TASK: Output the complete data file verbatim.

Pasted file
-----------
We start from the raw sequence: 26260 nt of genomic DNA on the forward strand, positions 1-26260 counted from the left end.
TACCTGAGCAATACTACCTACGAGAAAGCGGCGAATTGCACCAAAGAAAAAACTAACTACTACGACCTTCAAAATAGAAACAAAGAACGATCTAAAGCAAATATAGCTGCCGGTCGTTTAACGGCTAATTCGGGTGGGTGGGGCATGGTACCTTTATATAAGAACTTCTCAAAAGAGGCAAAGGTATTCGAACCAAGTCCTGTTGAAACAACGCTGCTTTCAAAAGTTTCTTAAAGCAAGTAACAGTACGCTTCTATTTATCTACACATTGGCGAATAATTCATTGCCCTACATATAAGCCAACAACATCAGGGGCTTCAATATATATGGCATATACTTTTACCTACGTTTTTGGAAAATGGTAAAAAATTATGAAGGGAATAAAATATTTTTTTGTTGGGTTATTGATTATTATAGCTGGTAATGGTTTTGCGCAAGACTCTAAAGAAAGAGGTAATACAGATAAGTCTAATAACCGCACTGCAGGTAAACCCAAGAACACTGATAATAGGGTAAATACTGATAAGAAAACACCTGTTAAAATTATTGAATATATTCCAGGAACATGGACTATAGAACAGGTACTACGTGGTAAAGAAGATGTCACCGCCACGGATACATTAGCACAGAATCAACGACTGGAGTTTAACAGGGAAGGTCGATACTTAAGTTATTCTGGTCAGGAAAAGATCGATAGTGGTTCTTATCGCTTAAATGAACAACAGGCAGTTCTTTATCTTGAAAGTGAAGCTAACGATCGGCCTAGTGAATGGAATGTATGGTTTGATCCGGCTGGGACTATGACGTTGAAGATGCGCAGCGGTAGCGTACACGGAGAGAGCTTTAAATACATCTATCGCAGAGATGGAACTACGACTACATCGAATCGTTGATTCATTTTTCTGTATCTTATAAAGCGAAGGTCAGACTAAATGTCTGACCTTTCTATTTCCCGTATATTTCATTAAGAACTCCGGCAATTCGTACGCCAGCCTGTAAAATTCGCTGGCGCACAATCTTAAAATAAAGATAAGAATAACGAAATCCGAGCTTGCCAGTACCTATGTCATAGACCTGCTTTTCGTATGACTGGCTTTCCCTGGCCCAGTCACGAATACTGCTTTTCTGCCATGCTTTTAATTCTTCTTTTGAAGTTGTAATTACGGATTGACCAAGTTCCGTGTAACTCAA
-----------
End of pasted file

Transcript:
We start from the raw sequence: 26260 nt of genomic DNA on the forward strand, positions 1-26260 counted from the left end.
TACCTGAGCAATACTACCTACGAGAAAGCGGCGAATTGCACCAAAGAAAAAACTAACTACTACGACCTTCAAAATAGAAACAAAGAACGATCTAAAGCAAATATAGCTGCCGGTCGTTTAACGGCTAATTCGGGTGGGTGGGGCATGGTACCTTTATATAAGAACTTCTCAAAAGAGGCAAAGGTATTCGAACCAAGTCCTGTTGAAACAACGCTGCTTTCAAAAGTTTCTTAAAGCAAGTAACAGTACGCTTCTATTTATCTACACATTGGCGAATAATTCATTGCCCTACATATAAGCCAACAACATCAGGGGCTTCAATATATATGGCATATACTTTTACCTACGTTTTTGGAAAATGGTAAAAAATTATGAAGGGAATAAAATATTTTTTTGTTGGGTTATTGATTATTATAGCTGGTAATGGTTTTGCGCAAGACTCTAAAGAAAGAGGTAATACAGATAAGTCTAATAACCGCACTGCAGGTAAACCCAAGAACACTGATAATAGGGTAAATACTGATAAGAAAACACCTGTTAAAATTATTGAATATATTCCAGGAACATGGACTATAGAACAGGTACTACGTGGTAAAGAAGATGTCACCGCCACGGATACATTAGCACAGAATCAACGACTGGAGTTTAACAGGGAAGGTCGATACTTAAGTTATTCTGGTCAGGAAAAGATCGATAGTGGTTCTTATCGCTTAAATGAACAACAGGCAGTTCTTTATCTTGAAAGTGAAGCTAACGATCGGCCTAGTGAATGGAATGTATGGTTTGATCCGGCTGGGACTATGACGTTGAAGATGCGCAGCGGTAGCGTACACGGAGAGAGCTTTAAATACATCTATCGCAGAGATGGAACTACGACTACATCGAATCGTTGATTCATTTTTCTGTATCTTATAAAGCGAAGGTCAGACTAAATGTCTGACCTTTCTATTTCCCGTATATTTCATTAAGAACTCCGGCAATTCGTACGCCAGCCTGTAAAATTCGCTGGCGCACAATCTTAAAATAAAGATAAGAATAACGAAATCCGAGCTTGCCAGTACCTATGTCATAGACCTGCTTTTCGTATGACTGGCTTTCCCTGGCCCAGTCACGAATACTGCTTTTCTGCCATGCTTTTAATTCTTCTTTTGAAGTTGTAATTACGGATTGACCAAGTTCCGTGTAACTCAA